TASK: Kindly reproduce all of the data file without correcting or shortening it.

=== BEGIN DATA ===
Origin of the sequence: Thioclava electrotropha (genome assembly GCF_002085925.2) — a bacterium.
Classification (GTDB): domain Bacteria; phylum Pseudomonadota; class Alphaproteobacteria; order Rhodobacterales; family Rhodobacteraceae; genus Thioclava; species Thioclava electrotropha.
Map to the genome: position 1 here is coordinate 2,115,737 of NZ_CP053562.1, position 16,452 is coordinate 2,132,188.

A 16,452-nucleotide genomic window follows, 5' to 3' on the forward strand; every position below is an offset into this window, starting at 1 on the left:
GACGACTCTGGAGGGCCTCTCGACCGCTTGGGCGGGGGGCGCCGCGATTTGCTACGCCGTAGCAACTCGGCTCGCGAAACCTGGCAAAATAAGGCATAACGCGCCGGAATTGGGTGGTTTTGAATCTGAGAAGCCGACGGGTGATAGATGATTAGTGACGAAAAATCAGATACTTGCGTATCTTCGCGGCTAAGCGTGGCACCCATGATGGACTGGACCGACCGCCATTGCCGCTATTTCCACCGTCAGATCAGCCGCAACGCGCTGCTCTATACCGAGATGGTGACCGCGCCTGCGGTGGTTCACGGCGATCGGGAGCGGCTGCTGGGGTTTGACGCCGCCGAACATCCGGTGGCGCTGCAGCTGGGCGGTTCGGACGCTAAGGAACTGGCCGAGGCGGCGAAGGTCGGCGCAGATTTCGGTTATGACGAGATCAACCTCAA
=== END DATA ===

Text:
Origin of the sequence: Thioclava electrotropha (genome assembly GCF_002085925.2) — a bacterium.
Classification (GTDB): domain Bacteria; phylum Pseudomonadota; class Alphaproteobacteria; order Rhodobacterales; family Rhodobacteraceae; genus Thioclava; species Thioclava electrotropha.
Map to the genome: position 1 here is coordinate 2,115,737 of NZ_CP053562.1, position 16,452 is coordinate 2,132,188.

A 16,452-nucleotide genomic window follows, 5' to 3' on the forward strand; every position below is an offset into this window, starting at 1 on the left:
GACGACTCTGGAGGGCCTCTCGACCGCTTGGGCGGGGGGCGCCGCGATTTGCTACGCCGTAGCAACTCGGCTCGCGAAACCTGGCAAAATAAGGCATAACGCGCCGGAATTGGGTGGTTTTGAATCTGAGAAGCCGACGGGTGATAGATGATTAGTGACGAAAAATCAGATACTTGCGTATCTTCGCGGCTAAGCGTGGCACCCATGATGGACTGGACCGACCGCCATTGCCGCTATTTCCACCGTCAGATCAGCCGCAACGCGCTGCTCTATACCGAGATGGTGACCGCGCCTGCGGTGGTTCACGGCGATCGGGAGCGGCTGCTGGGGTTTGACGCCGCCGAACATCCGGTGGCGCTGCAGCTGGGCGGTTCGGACGCTAAGGAACTGGCCGAGGCGGCGAAGGTCGGCGCAGATTTCGGTTATGACGAGATCAACCTCAA